Herd size can have a dramatic effect on the variation and computation of averages. In a 50-cow herd with 25 confirmed pregnant animals, a single cow with 350 days open increases the average days open of the currently pregnant cows by 10 days. If this cow is then sold, the average of the remaining 24 will drop by 10 days (example assumes average days open of 100 days). If the dairy farmer is unaware of this, false credit for a positive result may be given to an irrelevant intervention. Conversely, two animals conceiving at 37 days would drop the average of the 27 pregnant animals by 5 days. At the other extreme of herd size, in very large herds with many cows contributing to the parameter, the average in any time period will tend to regress toward the long-term mean, obscuring problem cows that as individuals can be quite costly. Herd size effects cannot be avoided when averages are calculated; the practitioner must be aware of the possible pitfalls and use judgment when analyzing reproductive records.

6. Bias. Bias can be introduced in many ways into the calculation of parameters that monitor status and trends on dairy farms. Bias exists when a systematic error is made in the selection of animals used in the calculation, the information used is incomplete or inaccurate, or the assumptions made about the biology are wrong. Bias distorts the parameter’s true representation of reality. Some of the causes of such bias in reproductive parameters are as follows.

Although the preceding list of pitfalls may seem long, it should not deter practitioners from working with records to analyze a herd’s reproductive performance. Instead, knowing these pitfalls should lead to a healthy skepticism about the number presented, a determination to increase accuracy and completeness of the underlying data, and a fuller understanding of the conditions under which parameters may not truly represent herd status.


It has long been known that there is an important economic advantage to be gained by efficient reproduction in dairy herds.812 The economic effects of a sound reproductive program include increased milk by returning cows sooner to the earlier, more profitable phase of their lactation, increased numbers of replacement heifers and bull calves born, reduced costs of reproductive disease and reduced costs from culling, reduced nonproductive days due to extended dry periods, and increased rate of genetic gain.

On a biologic basis, the goal of a reproductive health program on a commercial dairy can be summarized as follows: Throughout her herd life, a cow should calve without difficulty and deliver a live calf, experience little or no postpartum reproductive disease, begin to cycle soon after calving, be inseminated soon after the voluntary waiting period, conceive to a high genetics bull within an optimal time period (or conceive at the right age as a heifer), and carry each fetus to term. This is not to imply that the goal is elimination of all pathologic events; to do so would be biologically impossible and economically inefficient. Rather, the goal is to have a minimum of pathologic events and a maximum of productivity within the constraints of practical biologic and economic reality. This general goal can be subdivided into sections, as follows.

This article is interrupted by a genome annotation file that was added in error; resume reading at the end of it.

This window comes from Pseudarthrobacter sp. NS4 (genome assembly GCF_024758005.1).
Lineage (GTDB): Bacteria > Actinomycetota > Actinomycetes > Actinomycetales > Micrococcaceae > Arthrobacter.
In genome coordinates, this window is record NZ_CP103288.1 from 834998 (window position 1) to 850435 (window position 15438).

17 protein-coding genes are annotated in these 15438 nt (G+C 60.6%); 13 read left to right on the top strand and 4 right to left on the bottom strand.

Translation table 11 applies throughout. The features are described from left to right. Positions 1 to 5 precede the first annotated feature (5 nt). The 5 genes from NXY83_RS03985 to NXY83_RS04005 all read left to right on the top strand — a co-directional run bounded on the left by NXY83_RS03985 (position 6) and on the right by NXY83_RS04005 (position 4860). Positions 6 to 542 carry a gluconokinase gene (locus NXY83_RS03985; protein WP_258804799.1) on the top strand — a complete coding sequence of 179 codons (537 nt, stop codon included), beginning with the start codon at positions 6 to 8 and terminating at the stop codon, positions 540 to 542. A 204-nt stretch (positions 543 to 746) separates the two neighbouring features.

2. Genetic return. Genetic return on the investment in semen or bulls should be optimized. Some computer packages can calculate optimal bull profiles for selection for artificial insemination, given the farmer’s goals for genetic gain and variability.13 It is worth noting that the genetic return on the investment in semen occurs only if the insemination results in a live female calf that subsequently conceives, calves, and has a productive lactation. Genetic improvement on a dairy farm is a long-term and somewhat risky investment. Assuming a 40% conception rate, 44% of females not born co-twin to a bull, a 10% abortion rate after pregnancy diagnosis, and a 20% loss of replacements from parturition until the end of a productive first lactation (includes stillbirths), only 13% of inseminations actually return any appreciable value in genetic gain to the producer. This means it takes at least 7 straws of semen just to produce a first lactation animal. On many farms, they need to purchase well over 10 straws to produce a complete first lactation.


Many parameters are used to monitor reproductive status and trends on the dairy farm. Some of these goals are shown in Table 61-1. For the most part, these are the traditional monitoring parameters for dairy reproduction. These herd goal levels must be applied with caution and may not be the appropriate alerting levels for management intervention on an individual cow basis. Several reviews of these parameters and their application have been written, so what follows is only a brief outline of the major parameters.5,1420

Sep 3, 2016 | Posted by in SUGERY, ORTHOPEDICS & ANESTHESIA | Comments Off on Reproductive Health Programs for Dairy Herds: Analysis of Records for Assessment of Reproductive Performance